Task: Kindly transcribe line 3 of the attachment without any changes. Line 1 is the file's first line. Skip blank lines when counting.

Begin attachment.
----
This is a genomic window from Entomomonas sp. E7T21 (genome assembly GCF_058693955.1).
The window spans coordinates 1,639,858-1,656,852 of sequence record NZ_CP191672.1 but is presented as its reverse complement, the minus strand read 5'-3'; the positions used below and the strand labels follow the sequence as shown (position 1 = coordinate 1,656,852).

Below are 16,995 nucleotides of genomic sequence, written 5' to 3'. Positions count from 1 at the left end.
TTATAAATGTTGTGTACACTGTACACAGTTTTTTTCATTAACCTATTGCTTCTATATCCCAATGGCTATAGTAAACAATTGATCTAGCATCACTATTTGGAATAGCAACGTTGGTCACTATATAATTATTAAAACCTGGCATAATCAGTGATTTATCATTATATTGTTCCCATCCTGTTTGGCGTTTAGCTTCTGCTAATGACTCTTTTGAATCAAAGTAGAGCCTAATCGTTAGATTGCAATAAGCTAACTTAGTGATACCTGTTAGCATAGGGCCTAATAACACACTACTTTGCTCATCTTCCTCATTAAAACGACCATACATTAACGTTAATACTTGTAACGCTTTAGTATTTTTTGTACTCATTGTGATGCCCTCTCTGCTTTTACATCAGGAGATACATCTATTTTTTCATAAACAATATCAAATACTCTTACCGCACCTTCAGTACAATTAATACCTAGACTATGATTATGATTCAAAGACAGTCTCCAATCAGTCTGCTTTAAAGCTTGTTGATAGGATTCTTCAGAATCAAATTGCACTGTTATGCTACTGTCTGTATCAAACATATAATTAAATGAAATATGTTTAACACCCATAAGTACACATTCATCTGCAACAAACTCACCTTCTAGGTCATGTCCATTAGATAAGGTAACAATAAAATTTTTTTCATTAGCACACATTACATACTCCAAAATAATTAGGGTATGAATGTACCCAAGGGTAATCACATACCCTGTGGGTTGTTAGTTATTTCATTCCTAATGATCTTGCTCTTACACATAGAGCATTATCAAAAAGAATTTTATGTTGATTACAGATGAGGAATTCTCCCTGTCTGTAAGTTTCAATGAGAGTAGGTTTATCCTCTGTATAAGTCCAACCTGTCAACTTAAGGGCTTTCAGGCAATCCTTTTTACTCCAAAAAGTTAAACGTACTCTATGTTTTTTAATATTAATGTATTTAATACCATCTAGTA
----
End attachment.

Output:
Below are 16,995 nucleotides of genomic sequence, written 5' to 3'. Positions count from 1 at the left end.